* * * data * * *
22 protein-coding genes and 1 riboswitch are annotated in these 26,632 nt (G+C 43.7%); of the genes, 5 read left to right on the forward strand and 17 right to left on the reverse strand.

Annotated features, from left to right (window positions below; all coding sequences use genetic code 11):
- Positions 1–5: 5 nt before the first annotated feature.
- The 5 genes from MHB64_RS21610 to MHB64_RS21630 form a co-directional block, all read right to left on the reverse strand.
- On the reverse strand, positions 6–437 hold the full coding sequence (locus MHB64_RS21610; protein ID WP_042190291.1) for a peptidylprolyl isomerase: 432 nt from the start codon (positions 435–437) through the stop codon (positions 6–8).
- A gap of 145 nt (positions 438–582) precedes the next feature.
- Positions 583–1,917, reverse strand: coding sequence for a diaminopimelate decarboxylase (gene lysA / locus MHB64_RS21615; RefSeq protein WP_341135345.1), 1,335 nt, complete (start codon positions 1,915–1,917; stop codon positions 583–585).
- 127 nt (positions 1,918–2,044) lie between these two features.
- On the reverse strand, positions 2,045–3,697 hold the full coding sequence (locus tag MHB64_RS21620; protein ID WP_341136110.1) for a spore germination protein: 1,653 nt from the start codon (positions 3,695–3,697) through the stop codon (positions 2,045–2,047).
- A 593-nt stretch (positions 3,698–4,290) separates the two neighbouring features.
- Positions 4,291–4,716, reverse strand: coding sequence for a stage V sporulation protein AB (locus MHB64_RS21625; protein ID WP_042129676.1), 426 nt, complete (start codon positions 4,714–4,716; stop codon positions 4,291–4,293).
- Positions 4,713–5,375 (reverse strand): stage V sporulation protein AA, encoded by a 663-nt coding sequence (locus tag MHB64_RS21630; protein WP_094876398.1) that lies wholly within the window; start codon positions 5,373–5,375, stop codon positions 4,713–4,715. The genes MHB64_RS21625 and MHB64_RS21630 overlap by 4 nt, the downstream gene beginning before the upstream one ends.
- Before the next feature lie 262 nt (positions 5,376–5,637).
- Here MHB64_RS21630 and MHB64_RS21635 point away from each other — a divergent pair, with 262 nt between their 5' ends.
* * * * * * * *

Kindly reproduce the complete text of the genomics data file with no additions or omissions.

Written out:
22 protein-coding genes and 1 riboswitch are annotated in these 26,632 nt (G+C 43.7%); of the genes, 5 read left to right on the forward strand and 17 right to left on the reverse strand.

Annotated features, from left to right (window positions below; all coding sequences use genetic code 11):
- Positions 1–5: 5 nt before the first annotated feature.
- The 5 genes from MHB64_RS21610 to MHB64_RS21630 form a co-directional block, all read right to left on the reverse strand.
- On the reverse strand, positions 6–437 hold the full coding sequence (locus MHB64_RS21610; protein ID WP_042190291.1) for a peptidylprolyl isomerase: 432 nt from the start codon (positions 435–437) through the stop codon (positions 6–8).
- A gap of 145 nt (positions 438–582) precedes the next feature.
- Positions 583–1,917, reverse strand: coding sequence for a diaminopimelate decarboxylase (gene lysA / locus MHB64_RS21615; RefSeq protein WP_341135345.1), 1,335 nt, complete (start codon positions 1,915–1,917; stop codon positions 583–585).
- 127 nt (positions 1,918–2,044) lie between these two features.
- On the reverse strand, positions 2,045–3,697 hold the full coding sequence (locus tag MHB64_RS21620; protein ID WP_341136110.1) for a spore germination protein: 1,653 nt from the start codon (positions 3,695–3,697) through the stop codon (positions 2,045–2,047).
- A 593-nt stretch (positions 3,698–4,290) separates the two neighbouring features.
- Positions 4,291–4,716, reverse strand: coding sequence for a stage V sporulation protein AB (locus MHB64_RS21625; protein ID WP_042129676.1), 426 nt, complete (start codon positions 4,714–4,716; stop codon positions 4,291–4,293).
- Positions 4,713–5,375 (reverse strand): stage V sporulation protein AA, encoded by a 663-nt coding sequence (locus tag MHB64_RS21630; protein WP_094876398.1) that lies wholly within the window; start codon positions 5,373–5,375, stop codon positions 4,713–4,715. The genes MHB64_RS21625 and MHB64_RS21630 overlap by 4 nt, the downstream gene beginning before the upstream one ends.
- Before the next feature lie 262 nt (positions 5,376–5,637).
- Here MHB64_RS21630 and MHB64_RS21635 point away from each other — a divergent pair, with 262 nt between their 5' ends.